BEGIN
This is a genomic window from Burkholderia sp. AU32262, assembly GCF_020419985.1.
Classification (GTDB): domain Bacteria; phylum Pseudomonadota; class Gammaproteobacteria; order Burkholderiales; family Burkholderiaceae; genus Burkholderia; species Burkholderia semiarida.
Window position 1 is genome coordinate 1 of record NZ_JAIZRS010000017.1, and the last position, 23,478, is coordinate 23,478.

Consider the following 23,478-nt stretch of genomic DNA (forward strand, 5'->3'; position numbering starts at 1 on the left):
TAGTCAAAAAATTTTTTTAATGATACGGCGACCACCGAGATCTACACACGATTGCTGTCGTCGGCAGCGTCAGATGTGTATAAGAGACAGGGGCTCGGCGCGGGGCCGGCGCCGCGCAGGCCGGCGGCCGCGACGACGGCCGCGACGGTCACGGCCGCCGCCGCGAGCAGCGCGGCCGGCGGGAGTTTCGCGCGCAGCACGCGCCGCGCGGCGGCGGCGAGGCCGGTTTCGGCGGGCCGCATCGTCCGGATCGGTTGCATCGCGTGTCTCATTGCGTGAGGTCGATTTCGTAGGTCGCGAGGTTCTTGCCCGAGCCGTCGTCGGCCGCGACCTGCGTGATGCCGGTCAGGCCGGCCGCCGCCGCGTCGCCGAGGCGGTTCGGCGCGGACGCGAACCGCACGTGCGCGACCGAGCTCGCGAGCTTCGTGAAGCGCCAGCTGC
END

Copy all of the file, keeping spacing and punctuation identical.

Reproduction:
This is a genomic window from Burkholderia sp. AU32262, assembly GCF_020419985.1.
Classification (GTDB): domain Bacteria; phylum Pseudomonadota; class Gammaproteobacteria; order Burkholderiales; family Burkholderiaceae; genus Burkholderia; species Burkholderia semiarida.
Window position 1 is genome coordinate 1 of record NZ_JAIZRS010000017.1, and the last position, 23,478, is coordinate 23,478.

Consider the following 23,478-nt stretch of genomic DNA (forward strand, 5'->3'; position numbering starts at 1 on the left):
TAGTCAAAAAATTTTTTTAATGATACGGCGACCACCGAGATCTACACACGATTGCTGTCGTCGGCAGCGTCAGATGTGTATAAGAGACAGGGGCTCGGCGCGGGGCCGGCGCCGCGCAGGCCGGCGGCCGCGACGACGGCCGCGACGGTCACGGCCGCCGCCGCGAGCAGCGCGGCCGGCGGGAGTTTCGCGCGCAGCACGCGCCGCGCGGCGGCGGCGAGGCCGGTTTCGGCGGGCCGCATCGTCCGGATCGGTTGCATCGCGTGTCTCATTGCGTGAGGTCGATTTCGTAGGTCGCGAGGTTCTTGCCCGAGCCGTCGTCGGCCGCGACCTGCGTGATGCCGGTCAGGCCGGCCGCCGCCGCGTCGCCGAGGCGGTTCGGCGCGGACGCGAACCGCACGTGCGCGACCGAGCTCGCGAGCTTCGTGAAGCGCCAGCTGC